Patricia Arquette was an early favorite for best supporting actress, so it’s no real surprise that she took home the Oscar tonight. Part of what was so brilliant about “Boyhood” was how it captured the quiet complications of being a person, letting its characters be flawed in all of the familiar ways that humans are imperfect. Arquette’s Olivia was easily the most complex of them all.
She married, had children and divorced young. She was self-sacrificing, but also selfish and at times quick to lose her temper. She was an independent, ambitious academic who was entangled with abusive men who couldn’t match her intelligence. She was the primary breadwinner in her family who steadily built a full, robust life outside of her children. And yet she was still worried the meaning would drain out of her very existence once her son left for school, stripping her of her primary identity as a mother. The role gave her space to be all of these messy things at once, and her performance was a raw, gutsy meditation on those profoundly human contradictions.
But the most repeated praise for Arquette’s performance was how brave she was for something that had nothing to do with her talent -- aging on-screen in a project filmed over 12 years. A candid (though incredibly unlikable) member of the academy put it this way:
She gets points for working on a film for 12 years and bonus points for having no work done during the 12 years. If she had had work done during the 12 years, she would not be collecting these statues. It's a bravery reward. It says, "You're braver than me. You didn't touch your face for 12 years. Way to freakin' go!"
And fair enough. Hollywood is a particularly draconian enforcer of our culture’s beauty standards. Women over 40 in the industry are often either invisible or made to appear tragic. (In a nod to Arquette’s performance at the Golden Globes, host Amy Poehler wryly observed, “‘Boyhood’ proves that there are still great roles for women over 40 -- as long as you get hired when you’re under 40.”)
Arquette’s interviews on the subject of aging on-screen were also delightfully subversive and honest about the process. She called watching herself get older “gnarly and intense,” but also empowering. “I was excited about [aging throughout the film]," she told the Telegraph. "When [director Richard Linklater] first told me about it, I knew the kids would grow up really fast, and then I knew Ethan and I would get old really fast. I wanted to move into this next phase of my career, and I wanted to leave all of that behind."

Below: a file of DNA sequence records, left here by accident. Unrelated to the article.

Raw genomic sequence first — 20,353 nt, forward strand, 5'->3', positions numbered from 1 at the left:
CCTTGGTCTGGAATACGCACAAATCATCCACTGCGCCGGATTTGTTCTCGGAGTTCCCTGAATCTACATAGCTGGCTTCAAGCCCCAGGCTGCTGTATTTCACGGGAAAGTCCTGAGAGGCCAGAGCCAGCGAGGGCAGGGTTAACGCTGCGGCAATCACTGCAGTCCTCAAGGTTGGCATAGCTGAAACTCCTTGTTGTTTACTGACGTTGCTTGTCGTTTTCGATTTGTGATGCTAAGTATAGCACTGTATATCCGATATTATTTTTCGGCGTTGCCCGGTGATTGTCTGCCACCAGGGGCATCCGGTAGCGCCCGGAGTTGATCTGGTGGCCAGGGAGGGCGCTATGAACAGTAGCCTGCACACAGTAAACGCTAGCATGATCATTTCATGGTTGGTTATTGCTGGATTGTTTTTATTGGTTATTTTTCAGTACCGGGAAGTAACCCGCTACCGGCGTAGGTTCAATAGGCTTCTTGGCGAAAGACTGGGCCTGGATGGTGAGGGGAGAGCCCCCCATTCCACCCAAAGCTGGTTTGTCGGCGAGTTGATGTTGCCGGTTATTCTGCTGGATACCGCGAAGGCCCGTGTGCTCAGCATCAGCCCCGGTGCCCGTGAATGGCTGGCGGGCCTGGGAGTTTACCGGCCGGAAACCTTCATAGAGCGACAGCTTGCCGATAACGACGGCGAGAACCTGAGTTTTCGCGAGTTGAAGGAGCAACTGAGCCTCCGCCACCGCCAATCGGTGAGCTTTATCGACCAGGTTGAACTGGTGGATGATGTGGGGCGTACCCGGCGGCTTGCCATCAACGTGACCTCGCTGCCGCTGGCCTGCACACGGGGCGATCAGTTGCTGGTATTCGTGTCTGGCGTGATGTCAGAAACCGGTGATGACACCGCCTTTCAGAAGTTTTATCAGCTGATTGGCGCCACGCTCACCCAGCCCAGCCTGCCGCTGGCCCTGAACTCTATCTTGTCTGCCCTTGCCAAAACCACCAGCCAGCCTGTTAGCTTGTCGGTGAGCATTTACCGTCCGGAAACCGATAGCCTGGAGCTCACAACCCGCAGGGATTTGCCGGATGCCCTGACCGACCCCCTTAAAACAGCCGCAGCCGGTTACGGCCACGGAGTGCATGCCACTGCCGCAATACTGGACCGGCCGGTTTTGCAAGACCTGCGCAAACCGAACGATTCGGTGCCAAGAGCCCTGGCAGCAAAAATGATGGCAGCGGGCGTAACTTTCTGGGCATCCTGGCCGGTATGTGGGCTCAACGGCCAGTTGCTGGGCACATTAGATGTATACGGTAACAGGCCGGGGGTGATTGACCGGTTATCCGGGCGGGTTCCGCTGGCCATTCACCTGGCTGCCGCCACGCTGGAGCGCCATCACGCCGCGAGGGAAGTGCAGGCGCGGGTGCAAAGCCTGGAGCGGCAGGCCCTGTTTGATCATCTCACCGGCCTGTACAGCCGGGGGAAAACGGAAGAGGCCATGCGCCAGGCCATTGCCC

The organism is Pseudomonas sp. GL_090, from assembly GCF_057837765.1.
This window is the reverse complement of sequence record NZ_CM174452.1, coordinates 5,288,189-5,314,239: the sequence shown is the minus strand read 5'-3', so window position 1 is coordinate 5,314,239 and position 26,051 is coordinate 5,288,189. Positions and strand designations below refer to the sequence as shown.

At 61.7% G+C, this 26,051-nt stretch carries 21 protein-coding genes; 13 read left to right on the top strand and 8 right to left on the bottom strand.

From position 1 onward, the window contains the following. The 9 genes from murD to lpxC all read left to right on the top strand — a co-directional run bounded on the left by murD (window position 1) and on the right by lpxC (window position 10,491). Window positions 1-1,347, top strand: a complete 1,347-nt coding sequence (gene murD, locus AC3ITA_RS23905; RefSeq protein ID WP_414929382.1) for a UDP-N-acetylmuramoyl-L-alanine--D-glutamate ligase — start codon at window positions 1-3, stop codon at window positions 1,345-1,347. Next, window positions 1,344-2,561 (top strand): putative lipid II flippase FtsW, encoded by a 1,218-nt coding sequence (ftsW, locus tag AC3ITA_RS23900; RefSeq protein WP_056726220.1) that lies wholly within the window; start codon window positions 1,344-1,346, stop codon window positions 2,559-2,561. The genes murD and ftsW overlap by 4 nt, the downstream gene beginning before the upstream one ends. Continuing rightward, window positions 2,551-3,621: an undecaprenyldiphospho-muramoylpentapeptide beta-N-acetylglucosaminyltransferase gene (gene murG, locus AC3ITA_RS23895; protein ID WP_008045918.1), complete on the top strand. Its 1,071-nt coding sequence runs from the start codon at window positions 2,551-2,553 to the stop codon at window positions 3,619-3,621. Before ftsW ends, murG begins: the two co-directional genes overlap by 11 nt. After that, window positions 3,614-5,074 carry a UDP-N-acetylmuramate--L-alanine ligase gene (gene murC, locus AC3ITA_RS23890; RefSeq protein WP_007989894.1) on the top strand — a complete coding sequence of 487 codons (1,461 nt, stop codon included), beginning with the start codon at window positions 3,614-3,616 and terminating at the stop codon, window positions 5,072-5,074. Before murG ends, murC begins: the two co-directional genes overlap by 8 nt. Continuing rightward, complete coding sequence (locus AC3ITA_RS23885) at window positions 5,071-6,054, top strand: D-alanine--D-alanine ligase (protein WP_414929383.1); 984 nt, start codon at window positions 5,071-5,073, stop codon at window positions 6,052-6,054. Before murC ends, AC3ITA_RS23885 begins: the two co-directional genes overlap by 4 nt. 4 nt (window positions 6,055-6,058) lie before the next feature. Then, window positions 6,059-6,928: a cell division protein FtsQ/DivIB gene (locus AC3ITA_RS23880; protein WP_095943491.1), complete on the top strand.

She expanded on why she felt the role was so liberating in an interview with the New York Times:
This idea of the world expecting you to remain an ingénue forever -- it’s a very short shelf life if you’re going to commit to that as your career, and I knew that early. I was trying to get out of it for years. I gotta get old, people, do you understand?I need space to grow and get old and be a human being. I don’t want to be trapped in your ingénue bubble. And I don’t agree with it either, by the way.
Arquette is absolutely right about the importance of the role, and her performance has undoubtedly created more space for women in film. But there is something revealing about how enthusiastically the industry has celebrated her for aging “gracefully.” The flip side to all of the praise for Arquette’s bravery in avoiding cosmetic surgery is an unspoken admonition of the women who don’t. It may be terrifying to age “naturally” in Hollywood, but it’s equally terrifying to age while attempting compliance with its forever young standard of beauty.
Think of the titters that have been tittered over the last 12 months about women’s aging faces showing signs of “work.” Last year at the Oscars, host Ellen DeGeneres applauded “one of the most amazing Liza Minnelli impersonators I have seen in my entire life” as the camera trained in on Minnelli’s face. The Internet went rabid when Renee Zellweger showed up to the Elle Women in Hollywood Awards looking, well, not like Renee Zellweger. People speculated that Lark Voorhies bailed on a “Saved By the Bell” reunion with Jimmy Fallon because years of plastic surgery had made her virtually unrecognizable. Uma Thurman appeared in public without wearing any eyeliner and a chorus erupted about what kind of plastic surgery she had done.
Like most other things the world demands of women, surviving the dual mandates to not age at all but to also age “gracefully” and “naturally” requires a kind of schizophrenia to navigate successfully. Don’t look old, unless you’re going to look great when you’re older. But since you won’t know that until you actually get old, maybe take some preventative steps to keep things tight. But not too tight, of course. Then you’ll just look tragic.
It’s a rigged game. And good luck winning it.
This is true for women aging in Hollywood, but it’s something that women of all ages struggle with, the demand to look whatever version of "natural" is natural at the time. One of the more anxiety-inducing things a person can ask me, at least in my work life, is to “come camera ready” when I’m asked to do an interview. This request presumes I can do a number of beauty-related things that I have never been able to do. The list includes but is not limited to: apply foundation, line my eyes, conceal the port-wine stain on the upper left part of my forehead, blow dry and style my hair.
Do I resent the way women are expected to look on television and film? Yes. Do I plan on showing up barefaced against those harsh lights so I can be the change I want to see in the world? No way.
Arquette's performance is the reason she took home the Oscar tonight. But she also showed real courage -- both personal and professional -- in her willingness to be a human woman on-screen. But so does any actress of a certain age who simply exists in an industry that would rather she just go away. If only there were enough awards to go around.